Alternatively, with particular reference to FIGURE 2 of the drawings, where the countersunk lands of the holes or apertures in an insulatingibase member are of a general- 1y circular configuration, the means for printing a con ductive or catalytic ink thereon may comprise balls Panel sections 22, 32 of the respective embodiments comprise a rubber blanket member mounted onto the underside of upper press platen 12. In this case ball bearings 30 are attached thereto by means of a two-sided pressure sensitive tape 34.

In either embodiment, the balls or pins are coated with the conductive or catalytic ink by placing a quantity thereof in a container on the bottom platen and lowering the upper press platen until the balls or pins contact the ink. The platen is then raised and the balls or pins are ready to print the ink onto an insulating member.

An insulating member which is to be formed into a printed circuit member, having a plurality of holes or apertures 42 therein, in prearranged relationship to conform to the desired conductive pattern to be deposited on the surface or surfaces of the insulating member, is placed on the bottom platen in a predetermined position so that the holes or apertures are directly beneath and substantially aligned with the printing members extending from the upper platen 12. To aid in this positioning, guide means, such as pins (not shown), may be mounted on the bottom platen and corresponding holes may be punched or pierced in the insulating member.

With reference to the foregoing description, a typical operation of the method and apparatus. of the invention is as follows:

A plurality of balls, or pins whose extending end portions are shaped to conform to the contour of a countersink, are mounted on the underside of an upper press platen in a prearranged relationship substantially corresponding to the relationship of the holes or apertures in the insulating member, the countersunk portions of which are to be printed.

A plate or container having a quantity of conductive or catalytic ink therein is placed on the bottom platen and the upper press platen lowered until the balls or pins contact the plate and are coated with the ink. The plate or container is then removed, and an insulating member having a plurality of holes or apertures therein in prearranged relationship to conform to the desired conductive pattern on the insulating member is placed on the bottom platen so that the holes or apertures are substantially in alignment with the balls or pins. The ink is then printed on the countersunk lands in each of the holes or apertures by lowering the upper press platen until the balls or pins contact the countersunk surfaces, as illustrated at 44 in FIGURE 3 of the drawings.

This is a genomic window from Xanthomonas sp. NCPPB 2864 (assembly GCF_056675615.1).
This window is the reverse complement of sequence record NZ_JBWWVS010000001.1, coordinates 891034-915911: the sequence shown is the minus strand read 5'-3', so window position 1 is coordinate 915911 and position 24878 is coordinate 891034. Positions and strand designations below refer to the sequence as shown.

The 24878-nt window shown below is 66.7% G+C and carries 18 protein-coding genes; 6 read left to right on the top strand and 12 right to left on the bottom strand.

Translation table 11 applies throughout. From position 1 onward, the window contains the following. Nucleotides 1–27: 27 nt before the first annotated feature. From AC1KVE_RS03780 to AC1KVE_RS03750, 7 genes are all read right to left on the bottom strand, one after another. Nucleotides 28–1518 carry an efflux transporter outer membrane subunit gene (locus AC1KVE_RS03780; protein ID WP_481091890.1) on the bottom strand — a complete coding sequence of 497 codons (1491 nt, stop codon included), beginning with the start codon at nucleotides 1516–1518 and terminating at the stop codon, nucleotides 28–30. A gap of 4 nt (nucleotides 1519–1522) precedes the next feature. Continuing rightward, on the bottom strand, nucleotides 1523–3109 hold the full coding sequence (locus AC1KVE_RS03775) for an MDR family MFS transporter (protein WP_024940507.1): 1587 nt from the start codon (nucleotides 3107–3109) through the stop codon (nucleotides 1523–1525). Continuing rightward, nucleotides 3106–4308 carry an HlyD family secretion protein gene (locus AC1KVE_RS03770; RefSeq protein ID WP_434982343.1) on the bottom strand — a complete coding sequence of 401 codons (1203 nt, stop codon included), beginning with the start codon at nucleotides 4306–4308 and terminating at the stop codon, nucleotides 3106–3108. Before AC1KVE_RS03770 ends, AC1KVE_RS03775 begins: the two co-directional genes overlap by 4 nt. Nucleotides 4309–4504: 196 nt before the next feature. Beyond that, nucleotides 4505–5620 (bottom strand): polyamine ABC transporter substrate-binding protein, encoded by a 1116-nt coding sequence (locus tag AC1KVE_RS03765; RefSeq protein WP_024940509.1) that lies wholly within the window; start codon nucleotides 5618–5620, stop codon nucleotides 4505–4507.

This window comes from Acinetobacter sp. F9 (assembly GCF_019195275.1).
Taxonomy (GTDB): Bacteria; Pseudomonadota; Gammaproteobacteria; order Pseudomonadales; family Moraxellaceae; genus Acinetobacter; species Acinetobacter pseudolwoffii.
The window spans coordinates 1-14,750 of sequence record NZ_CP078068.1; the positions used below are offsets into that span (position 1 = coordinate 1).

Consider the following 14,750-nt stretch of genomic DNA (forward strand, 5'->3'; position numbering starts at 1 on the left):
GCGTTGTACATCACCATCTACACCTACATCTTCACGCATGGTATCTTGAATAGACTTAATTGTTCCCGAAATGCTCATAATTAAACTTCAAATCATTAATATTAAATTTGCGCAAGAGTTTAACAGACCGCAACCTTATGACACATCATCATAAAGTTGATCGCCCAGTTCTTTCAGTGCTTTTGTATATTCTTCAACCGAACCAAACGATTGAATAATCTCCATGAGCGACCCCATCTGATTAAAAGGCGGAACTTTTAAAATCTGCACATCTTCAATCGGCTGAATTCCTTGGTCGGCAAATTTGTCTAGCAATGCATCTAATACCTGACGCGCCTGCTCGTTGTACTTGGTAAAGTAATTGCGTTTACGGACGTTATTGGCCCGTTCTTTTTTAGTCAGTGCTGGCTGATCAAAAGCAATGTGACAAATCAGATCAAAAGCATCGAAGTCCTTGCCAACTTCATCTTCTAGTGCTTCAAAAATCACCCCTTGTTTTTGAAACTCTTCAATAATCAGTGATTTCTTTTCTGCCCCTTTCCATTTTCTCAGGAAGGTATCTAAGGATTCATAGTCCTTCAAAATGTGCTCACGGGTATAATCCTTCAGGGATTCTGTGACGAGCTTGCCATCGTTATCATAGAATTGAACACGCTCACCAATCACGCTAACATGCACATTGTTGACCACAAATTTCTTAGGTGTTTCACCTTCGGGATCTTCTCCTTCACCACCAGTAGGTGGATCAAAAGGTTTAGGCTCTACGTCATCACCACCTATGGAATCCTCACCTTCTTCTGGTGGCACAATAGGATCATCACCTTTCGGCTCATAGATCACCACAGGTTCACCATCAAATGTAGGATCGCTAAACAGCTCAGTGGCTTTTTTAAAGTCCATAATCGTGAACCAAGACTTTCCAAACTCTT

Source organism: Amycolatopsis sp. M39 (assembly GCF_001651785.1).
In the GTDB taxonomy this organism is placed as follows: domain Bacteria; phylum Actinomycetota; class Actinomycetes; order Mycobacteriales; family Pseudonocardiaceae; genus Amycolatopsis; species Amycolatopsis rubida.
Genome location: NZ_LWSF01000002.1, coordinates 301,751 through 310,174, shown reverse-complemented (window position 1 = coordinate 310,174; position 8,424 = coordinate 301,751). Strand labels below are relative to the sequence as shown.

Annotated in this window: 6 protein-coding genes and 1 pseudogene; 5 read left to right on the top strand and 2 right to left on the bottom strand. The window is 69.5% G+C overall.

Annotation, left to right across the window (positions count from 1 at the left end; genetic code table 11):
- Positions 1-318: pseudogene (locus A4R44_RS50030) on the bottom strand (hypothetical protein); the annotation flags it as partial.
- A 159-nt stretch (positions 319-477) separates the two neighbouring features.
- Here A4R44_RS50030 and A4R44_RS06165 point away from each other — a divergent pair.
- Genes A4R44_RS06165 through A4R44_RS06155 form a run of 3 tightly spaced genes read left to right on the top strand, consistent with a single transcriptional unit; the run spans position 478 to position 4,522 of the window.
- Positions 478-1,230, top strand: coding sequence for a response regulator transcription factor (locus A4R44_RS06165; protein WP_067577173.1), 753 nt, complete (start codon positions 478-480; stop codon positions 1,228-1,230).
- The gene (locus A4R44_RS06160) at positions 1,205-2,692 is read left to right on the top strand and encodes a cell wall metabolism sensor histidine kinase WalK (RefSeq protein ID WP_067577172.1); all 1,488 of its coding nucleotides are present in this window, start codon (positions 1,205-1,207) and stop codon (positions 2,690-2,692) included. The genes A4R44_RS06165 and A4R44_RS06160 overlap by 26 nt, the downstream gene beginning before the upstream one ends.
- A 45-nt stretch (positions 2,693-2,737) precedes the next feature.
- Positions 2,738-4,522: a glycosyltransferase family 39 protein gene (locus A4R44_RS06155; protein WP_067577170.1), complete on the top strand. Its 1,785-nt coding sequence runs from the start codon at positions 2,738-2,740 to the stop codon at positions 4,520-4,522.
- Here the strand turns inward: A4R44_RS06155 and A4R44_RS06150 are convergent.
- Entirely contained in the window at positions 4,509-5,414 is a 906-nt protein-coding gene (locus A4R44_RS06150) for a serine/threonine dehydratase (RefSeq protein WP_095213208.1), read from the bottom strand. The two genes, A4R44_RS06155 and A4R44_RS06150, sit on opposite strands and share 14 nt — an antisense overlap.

After the countersunk lands of the holes or apertures have been printed with the ink, the insulating member is provided with, or is prepared for providing, electrical connection to and from the printed circuit pattern-including electrical connection to external circuit components and/ or electrical power sources, and/or other printed circuit patterns.

Typical of the conductive or catalytic inks which may be utilized in accordance with the invention are those catalytic adhesive resinous inks described in copending United States patent application, Serial-Number 218,656, filed August 22, 1962, which application is expressly in corporated herein by reference.

The term catalytic as used herein refers to surfaces or particles which are capable of receiving a metallic deposit when contacted with, as by immersion, an electroless metal bath.

The term conductive as used herein refers to surfaces or particles which conduct electricity. For example, a conductive ink is an ink containing finely divided particles of a conductive material so arranged that the ink itself is electrically conducting.

As described in the copending application, certain of the catalytic resinous inks may be suitablly treated to render them more catalytic, for example, when the catalytic agent incorporated in the ink is finely divided cuprous oxide particles the catalytic ink is preferably subjected to a reducing medium such as acid, e.g., sulfuric acid, to convert at least a portion of the cuprous oxide particles to copper.

As also brought out in the identified copending application, catalytic inks, following treatment if necessary, may be readily rendered conductive or may be coated with a conductive metal by contact,-as by immersion, with an electroless metal deposition bath to clectrolessly or auto catalytically deposit metal thereon. Suitable electroless metal deposition baths are described in the identified copending application and typically comprise a Water soluble metal salt, for example, copper sulfate; a reducing agent for the metal salt, for example, formaldehyde, alkali borohydride and the like, and a complexing agent for the metallic ion. Preferably, the bath will also contain a water soluble cyanide compound to render the electroless metal deposit ductile.

The invention in its broader aspects is not limited to the specific embodiments or processes herein shown and described but departures may be made therefrom Within the scope of the accompanying claims, without departing from the principles of the invention and without sacrificing its chief advantages.

What is claimed is: